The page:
The visual analogue pain score was recorded 24 hours, 48 hours and 72 hours after the operation. All patients were followed in the outpatient department for at least one year. The indications, side of the pneumothorax, hospital stay, operative time, recurrence and clinical variables were recorded for comparison.
We used SPSS 13.0 for comparison of the clinical variables in the two groups. The Chi-square test and Student t-test were used to compare the means of the category and continuous variables. A p-value of less than 0.05 was considered significant.
There were 62 patients included in this study, including 49 men and 13 women. The mean age was 27.2 years. The indications for surgery were recurrence in 49 patients, prolonged air leaks in 9 patients and hemothorax in 4 patients. There were 26 consecutive patients in the three-port group and 36 consecutive patients in the single-port group. The average time required for surgery was 61.6 minutes. The mean time of ICU (intensive care unit) stay was 0.5 days and the mean hospital stay was 4.9 days. The results are listed in Table1. In the 36 consecutive patients in the single-port group, no patient required conversion to multiple wounds or thoracotomy.
Immediate postoperative recurrence did not occur in any patient. However, postoperative recurrence of pneumothorax occurred in three patients during the course of follow-up, including one patient in the single-port group and two patients in the three-port group. The patient with recurrence in the single-port group was treated with observation alone because the extent of pneumothorax was minimal in the apex and he remained asymptomatic. Among the two patients with postoperative recurrence in the three-port group, one patient was treated with surgery again because of a prolonged air leak and inadequate lung expansion after tube thoracostomy. One was treated with bedside tube thoracostomy with subsequent chemical pleurodesis. The agent for chemical pleurodesis was Minocycline, 400 mg, for 3 consecutive periods. There were no deaths during the time of follow-up. The average visual analogue pain scores were 4.2 at 24-hours, 3.4 at 48-hours and 2.7 at 72-hours.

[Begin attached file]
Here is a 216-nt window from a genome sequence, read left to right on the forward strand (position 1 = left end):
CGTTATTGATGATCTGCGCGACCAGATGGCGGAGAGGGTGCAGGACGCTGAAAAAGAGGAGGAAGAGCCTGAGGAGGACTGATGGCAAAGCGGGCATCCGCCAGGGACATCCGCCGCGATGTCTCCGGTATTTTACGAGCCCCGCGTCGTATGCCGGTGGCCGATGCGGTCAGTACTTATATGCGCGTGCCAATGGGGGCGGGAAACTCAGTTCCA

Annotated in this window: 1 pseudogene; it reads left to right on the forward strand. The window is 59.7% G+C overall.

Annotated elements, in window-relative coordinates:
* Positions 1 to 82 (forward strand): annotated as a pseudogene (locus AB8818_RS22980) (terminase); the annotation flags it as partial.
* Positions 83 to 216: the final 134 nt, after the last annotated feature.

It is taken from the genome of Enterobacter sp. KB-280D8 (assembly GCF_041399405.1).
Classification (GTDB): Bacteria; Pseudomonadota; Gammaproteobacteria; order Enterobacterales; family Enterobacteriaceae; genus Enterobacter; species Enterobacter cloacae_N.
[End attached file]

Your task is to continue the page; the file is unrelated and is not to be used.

In the single-port group, there were 27 men and 9 women, while the three-port group, there were 22 men and 4 women. There was no significant difference (p < 0.36). The mean age in the single-port group did not differ from that in the three-port (29.1 vs 24.5 years.; p value is 0.14) The operative time in the single-port group was slightly shorter than that in three-port group, but did not reach statistical significance (59.3 minutes vs 63.5 minutes, p value is 0.30). The ICU stays of the two groups were quite similar, although not significant. (0.56 days vs 0.44 days, p < 0.1) The hospital stay in the single-port group was 4.1 days, which is significantly shorter than the 6.2 days in the three-port group. (p <0.001) The complication rate in the three-port group was slightly greater than in the single-port group, but did not reach the level of statistical significance (p < 0.07). The visual analogue pain scores at 24 hours and 48 hours were similar. However, the pain score at 72 hours in the single-port group was 2.5, significantly lower than the score of 2.9 in the three-port group (p < 0.008).
Thoracoscopic surgery has been developed over a period of many years and became a surgical treatment for primary spontaneous pneumothorax. The most popular approaches include the making of three port wounds for wedge resection and pleurodesis. In recent years, thoracoscopic procedures have been carried out with a single small wound. Uni-port, single-port and single-incisional thoracoscopic surgery have all suggested that there are a number of procedures that can be performed using only a single small wound. Currently, from primary spontensous pneumothorax to lung cancer resection, thoracoscopic surgery using single-port approach has been shown to be feasible[2, 4–7]. Taking advantage of the various modifications endoscopic techniques, we can now perform nearly all such procedures without the need of either curved instruments or additional port wounds. However, there is no report on the adequacy of single-port thoracoscopic surgery as a first-line thoracoscopic approach. We thus evaluated the role of such technique as a first-line approach in our study.